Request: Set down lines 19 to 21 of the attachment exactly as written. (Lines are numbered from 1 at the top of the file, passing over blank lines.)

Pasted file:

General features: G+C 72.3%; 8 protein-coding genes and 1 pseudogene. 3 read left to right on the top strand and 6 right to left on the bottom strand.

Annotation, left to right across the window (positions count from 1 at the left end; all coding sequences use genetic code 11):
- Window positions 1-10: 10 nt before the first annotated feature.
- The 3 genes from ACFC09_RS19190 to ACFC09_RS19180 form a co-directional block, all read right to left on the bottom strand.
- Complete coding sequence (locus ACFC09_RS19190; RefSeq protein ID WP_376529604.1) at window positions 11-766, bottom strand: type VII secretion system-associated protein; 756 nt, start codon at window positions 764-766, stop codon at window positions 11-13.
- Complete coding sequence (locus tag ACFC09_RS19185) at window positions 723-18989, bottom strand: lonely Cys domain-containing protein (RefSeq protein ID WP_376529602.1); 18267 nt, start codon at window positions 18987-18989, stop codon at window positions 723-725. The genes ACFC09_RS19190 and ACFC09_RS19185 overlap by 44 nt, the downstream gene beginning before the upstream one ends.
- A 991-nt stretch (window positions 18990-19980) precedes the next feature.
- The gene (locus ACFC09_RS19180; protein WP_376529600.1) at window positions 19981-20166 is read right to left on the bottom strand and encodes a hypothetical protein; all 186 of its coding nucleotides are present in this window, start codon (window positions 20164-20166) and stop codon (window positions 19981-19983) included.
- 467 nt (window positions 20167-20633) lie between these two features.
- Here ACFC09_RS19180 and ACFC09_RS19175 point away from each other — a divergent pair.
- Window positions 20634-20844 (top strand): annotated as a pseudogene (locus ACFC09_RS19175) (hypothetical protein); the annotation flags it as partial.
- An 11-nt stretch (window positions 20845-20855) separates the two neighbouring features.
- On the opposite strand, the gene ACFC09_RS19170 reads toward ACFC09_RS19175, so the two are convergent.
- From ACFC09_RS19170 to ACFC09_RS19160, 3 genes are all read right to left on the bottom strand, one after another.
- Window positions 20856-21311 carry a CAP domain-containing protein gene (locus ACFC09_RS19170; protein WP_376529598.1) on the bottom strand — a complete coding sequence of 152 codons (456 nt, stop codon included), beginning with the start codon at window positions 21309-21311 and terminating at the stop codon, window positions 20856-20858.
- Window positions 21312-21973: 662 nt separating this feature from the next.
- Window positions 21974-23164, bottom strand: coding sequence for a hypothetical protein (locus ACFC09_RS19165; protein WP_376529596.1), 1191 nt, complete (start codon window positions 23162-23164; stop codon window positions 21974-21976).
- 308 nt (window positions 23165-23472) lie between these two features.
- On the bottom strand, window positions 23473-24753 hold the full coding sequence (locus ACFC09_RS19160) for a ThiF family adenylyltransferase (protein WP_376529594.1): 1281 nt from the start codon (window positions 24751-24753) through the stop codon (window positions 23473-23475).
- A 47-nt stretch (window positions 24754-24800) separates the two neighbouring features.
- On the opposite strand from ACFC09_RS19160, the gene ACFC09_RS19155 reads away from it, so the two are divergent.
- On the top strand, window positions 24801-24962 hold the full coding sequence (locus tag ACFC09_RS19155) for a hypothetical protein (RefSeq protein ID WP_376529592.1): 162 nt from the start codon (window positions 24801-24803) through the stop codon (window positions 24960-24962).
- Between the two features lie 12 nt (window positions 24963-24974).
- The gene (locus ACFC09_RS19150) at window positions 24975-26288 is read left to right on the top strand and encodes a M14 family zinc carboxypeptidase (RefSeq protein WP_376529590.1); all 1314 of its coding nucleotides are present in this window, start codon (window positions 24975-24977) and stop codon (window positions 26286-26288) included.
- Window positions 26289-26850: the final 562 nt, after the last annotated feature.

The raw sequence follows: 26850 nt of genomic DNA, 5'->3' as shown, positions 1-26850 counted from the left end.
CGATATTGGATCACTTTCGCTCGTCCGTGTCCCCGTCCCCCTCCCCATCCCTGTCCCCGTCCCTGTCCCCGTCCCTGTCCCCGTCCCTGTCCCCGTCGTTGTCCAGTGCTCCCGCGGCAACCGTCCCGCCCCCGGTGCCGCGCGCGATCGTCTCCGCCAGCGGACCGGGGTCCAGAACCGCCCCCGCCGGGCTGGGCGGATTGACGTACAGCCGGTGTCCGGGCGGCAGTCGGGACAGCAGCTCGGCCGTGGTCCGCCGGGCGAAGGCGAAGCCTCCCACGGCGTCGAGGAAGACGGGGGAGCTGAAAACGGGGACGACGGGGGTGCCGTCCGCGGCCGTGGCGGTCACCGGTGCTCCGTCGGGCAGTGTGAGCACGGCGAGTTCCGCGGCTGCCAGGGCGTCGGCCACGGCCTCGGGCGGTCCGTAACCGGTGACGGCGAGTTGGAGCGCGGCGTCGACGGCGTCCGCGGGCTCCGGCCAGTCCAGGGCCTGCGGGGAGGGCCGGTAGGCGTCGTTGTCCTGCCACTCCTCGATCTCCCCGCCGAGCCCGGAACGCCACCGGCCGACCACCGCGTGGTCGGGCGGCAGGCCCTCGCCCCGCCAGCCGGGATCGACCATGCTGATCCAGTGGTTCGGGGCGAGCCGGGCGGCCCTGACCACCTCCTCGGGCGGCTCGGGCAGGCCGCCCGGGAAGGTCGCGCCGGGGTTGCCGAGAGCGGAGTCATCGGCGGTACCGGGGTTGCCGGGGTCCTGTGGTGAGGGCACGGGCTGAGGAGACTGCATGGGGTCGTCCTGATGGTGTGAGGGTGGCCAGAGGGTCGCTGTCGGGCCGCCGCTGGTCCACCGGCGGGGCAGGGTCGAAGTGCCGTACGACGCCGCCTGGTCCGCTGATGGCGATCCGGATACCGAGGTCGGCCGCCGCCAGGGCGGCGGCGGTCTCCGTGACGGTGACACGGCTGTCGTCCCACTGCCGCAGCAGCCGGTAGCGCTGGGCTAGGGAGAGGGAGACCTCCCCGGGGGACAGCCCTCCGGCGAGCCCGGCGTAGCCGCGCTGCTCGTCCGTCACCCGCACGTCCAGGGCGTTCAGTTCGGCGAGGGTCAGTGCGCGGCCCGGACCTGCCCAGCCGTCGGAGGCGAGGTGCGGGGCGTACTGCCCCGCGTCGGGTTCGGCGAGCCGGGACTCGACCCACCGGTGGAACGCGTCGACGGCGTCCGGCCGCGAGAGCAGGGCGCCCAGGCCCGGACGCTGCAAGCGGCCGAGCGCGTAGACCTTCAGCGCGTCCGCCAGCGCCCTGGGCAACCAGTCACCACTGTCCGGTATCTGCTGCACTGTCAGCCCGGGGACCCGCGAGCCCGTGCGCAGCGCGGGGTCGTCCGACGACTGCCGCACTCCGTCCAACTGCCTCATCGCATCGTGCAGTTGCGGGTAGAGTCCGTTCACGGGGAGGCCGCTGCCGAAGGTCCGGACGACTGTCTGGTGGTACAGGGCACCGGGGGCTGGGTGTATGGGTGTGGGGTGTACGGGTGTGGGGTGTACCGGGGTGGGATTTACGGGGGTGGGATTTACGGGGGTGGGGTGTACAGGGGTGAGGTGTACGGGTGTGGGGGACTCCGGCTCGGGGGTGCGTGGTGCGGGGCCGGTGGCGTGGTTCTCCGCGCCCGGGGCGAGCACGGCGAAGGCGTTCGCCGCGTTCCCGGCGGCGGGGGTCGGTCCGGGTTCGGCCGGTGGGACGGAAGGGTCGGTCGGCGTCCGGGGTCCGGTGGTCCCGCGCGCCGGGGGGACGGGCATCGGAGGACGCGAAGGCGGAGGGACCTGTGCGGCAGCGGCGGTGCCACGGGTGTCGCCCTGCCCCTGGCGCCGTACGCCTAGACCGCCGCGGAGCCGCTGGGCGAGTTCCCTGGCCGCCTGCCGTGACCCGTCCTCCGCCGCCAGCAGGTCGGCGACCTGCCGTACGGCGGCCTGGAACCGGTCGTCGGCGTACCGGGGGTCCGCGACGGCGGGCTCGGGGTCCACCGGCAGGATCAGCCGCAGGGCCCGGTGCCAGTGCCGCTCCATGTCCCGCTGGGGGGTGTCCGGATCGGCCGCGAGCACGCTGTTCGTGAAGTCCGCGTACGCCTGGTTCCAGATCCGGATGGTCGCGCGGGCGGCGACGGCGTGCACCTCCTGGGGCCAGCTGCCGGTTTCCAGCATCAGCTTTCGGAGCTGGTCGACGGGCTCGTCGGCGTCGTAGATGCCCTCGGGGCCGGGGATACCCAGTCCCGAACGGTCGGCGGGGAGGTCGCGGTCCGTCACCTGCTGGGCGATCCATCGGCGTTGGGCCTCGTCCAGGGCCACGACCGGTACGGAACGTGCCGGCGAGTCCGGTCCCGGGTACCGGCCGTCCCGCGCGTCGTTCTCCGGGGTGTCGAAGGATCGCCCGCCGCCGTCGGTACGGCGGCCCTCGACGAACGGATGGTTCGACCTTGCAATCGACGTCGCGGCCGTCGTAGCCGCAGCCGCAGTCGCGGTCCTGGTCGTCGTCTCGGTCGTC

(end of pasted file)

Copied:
- On the bottom strand, window positions 23473-24753 hold the full coding sequence (locus ACFC09_RS19160) for a ThiF family adenylyltransferase (protein WP_376529594.1): 1281 nt from the start codon (window positions 24751-24753) through the stop codon (window positions 23473-23475).
- A 47-nt stretch (window positions 24754-24800) separates the two neighbouring features.
- On the opposite strand from ACFC09_RS19160, the gene ACFC09_RS19155 reads away from it, so the two are divergent.